• it's more than a couple of years since the original tumour

It is sometimes possible to have targeted radiotherapy, such as stereotactic radiotherapy, to areas that have already had radiotherapy. Stereotactic radiotherapy gives a strong dose of radiation to the area, while limiting the amount to the surrounding brain tissue.

Chemotherapy

Your child might have chemotherapy. Even if they have had chemotherapy before, there may be another drug or combination of drugs that they can have.

Clinical trials

Researchers want to improve treatments for children who have brain tumours that haven’t gone away or have come back.

Doctors are looking at the best way to use the treatments we already have. And there are UK clinical trials looking at new targeted cancer drugs for children in this situation.

Researchers are also very interested in reducing side effects of treatment and making sure children going through treatment have the best quality of life as possible.

How to join a clinical trial

The best person to speak to about your child joining a clinical trial is their hospital consultant.

There might also be a research nurse at their primary treatment centre you can talk to. You could always chat through the options with your child’s clinical nurse specialist.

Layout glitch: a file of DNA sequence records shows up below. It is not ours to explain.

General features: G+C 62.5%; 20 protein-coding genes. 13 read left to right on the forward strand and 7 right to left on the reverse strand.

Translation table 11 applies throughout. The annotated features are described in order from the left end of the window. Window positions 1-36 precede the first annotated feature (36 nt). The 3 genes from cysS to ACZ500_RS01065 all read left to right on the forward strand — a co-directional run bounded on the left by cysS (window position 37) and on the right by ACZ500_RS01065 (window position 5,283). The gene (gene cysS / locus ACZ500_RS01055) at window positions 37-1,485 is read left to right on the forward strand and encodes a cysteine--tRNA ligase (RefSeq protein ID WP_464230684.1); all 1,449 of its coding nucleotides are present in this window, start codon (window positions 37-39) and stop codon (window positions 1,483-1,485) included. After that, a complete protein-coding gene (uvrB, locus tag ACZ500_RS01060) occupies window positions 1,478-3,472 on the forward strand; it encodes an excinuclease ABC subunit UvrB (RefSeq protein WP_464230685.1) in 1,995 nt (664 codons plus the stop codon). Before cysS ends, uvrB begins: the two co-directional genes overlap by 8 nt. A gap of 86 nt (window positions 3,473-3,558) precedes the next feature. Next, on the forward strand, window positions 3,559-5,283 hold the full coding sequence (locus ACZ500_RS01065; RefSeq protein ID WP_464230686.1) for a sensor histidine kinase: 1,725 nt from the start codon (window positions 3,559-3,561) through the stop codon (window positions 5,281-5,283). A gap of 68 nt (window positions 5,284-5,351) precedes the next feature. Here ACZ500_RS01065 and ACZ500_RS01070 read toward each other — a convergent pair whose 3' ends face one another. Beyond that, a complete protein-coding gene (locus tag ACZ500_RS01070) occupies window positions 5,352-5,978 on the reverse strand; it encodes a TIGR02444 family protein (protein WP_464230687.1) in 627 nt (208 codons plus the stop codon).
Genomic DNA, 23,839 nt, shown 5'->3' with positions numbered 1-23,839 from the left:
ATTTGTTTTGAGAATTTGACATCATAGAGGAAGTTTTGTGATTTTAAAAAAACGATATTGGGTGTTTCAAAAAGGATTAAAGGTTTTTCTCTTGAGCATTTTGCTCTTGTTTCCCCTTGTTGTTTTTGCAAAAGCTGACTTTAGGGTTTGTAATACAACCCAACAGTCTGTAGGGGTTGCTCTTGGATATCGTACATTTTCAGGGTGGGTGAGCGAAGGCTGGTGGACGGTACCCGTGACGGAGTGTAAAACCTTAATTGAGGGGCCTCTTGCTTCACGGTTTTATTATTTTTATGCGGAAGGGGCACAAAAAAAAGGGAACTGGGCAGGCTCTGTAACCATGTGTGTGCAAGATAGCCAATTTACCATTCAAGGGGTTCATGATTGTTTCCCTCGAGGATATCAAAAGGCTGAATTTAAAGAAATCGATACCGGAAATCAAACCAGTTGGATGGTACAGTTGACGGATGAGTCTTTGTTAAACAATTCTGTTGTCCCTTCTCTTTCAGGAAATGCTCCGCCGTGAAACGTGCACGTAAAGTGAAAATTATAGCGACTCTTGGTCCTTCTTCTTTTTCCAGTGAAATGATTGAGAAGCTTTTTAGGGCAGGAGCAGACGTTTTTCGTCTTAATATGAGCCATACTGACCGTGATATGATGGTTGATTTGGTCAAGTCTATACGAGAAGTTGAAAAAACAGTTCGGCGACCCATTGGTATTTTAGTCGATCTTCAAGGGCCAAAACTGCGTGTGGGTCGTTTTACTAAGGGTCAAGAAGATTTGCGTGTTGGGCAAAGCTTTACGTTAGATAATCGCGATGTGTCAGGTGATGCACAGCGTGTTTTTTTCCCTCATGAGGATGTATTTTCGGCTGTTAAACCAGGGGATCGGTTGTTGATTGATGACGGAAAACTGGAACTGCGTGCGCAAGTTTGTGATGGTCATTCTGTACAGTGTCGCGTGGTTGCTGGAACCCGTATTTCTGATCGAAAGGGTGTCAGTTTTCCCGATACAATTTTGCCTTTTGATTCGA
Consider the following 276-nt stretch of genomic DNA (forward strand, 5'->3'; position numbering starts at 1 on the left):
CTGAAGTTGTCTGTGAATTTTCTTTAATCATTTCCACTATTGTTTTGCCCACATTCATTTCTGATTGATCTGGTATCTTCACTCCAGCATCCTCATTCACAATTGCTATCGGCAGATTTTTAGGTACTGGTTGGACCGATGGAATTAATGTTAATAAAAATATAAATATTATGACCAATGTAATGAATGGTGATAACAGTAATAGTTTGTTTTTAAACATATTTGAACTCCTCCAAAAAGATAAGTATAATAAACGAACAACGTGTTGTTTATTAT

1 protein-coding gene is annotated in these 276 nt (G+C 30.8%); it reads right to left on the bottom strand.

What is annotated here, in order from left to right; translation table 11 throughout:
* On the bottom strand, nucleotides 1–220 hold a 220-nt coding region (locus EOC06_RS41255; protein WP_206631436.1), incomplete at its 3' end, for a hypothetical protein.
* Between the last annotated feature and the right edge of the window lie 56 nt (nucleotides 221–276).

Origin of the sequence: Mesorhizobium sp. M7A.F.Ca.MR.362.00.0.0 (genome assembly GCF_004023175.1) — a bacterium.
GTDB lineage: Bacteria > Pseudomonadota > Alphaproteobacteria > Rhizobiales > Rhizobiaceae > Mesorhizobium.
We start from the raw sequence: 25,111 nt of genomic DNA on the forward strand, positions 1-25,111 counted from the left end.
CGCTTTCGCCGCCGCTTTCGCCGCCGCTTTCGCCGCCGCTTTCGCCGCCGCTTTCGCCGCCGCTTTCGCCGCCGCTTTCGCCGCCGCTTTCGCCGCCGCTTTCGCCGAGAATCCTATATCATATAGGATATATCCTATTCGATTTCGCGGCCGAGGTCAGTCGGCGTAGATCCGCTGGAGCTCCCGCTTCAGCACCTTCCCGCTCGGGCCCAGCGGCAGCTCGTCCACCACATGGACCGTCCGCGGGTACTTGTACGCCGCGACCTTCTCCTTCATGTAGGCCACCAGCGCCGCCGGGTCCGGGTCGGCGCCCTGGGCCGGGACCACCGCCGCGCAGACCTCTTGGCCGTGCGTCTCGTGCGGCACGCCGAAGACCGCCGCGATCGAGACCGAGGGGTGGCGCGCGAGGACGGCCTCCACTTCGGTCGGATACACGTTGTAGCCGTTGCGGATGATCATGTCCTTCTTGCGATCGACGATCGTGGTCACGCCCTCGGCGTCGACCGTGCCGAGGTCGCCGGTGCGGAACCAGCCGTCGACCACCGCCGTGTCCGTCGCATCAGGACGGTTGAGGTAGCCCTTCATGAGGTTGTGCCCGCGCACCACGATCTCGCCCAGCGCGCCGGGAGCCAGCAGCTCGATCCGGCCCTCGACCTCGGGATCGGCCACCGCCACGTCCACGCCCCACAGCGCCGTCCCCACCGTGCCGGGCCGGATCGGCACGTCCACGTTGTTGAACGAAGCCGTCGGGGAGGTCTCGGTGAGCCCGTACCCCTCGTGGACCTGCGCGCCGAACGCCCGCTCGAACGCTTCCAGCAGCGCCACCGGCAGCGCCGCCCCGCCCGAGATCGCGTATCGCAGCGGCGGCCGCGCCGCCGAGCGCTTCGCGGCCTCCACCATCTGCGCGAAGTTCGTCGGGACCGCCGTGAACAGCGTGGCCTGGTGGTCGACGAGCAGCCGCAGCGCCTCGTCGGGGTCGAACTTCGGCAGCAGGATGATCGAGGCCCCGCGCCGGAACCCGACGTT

For information about clinical trials you can also call the Cancer Research UK nurses on freephone 0808 800 4040. They are available to help Monday to Friday, 9am to 5pm.

Support

Finding out your child’s brain tumour has come back, or has continued to grow, is devastating. Some people find that talking about how they are feeling helps. It’s okay to ask for help.

There is lots of help and support for you and your family. Being with your child while they are having treatment in hospital for an extended amount of time can be very hard both emotionally and physically for all the family. It’s normal to be anxious and worry about what is happening or might happen in the future. Emotional and psychological support is available in most children’s cancer units or though community nursing teams. This support is for children and parents or carers.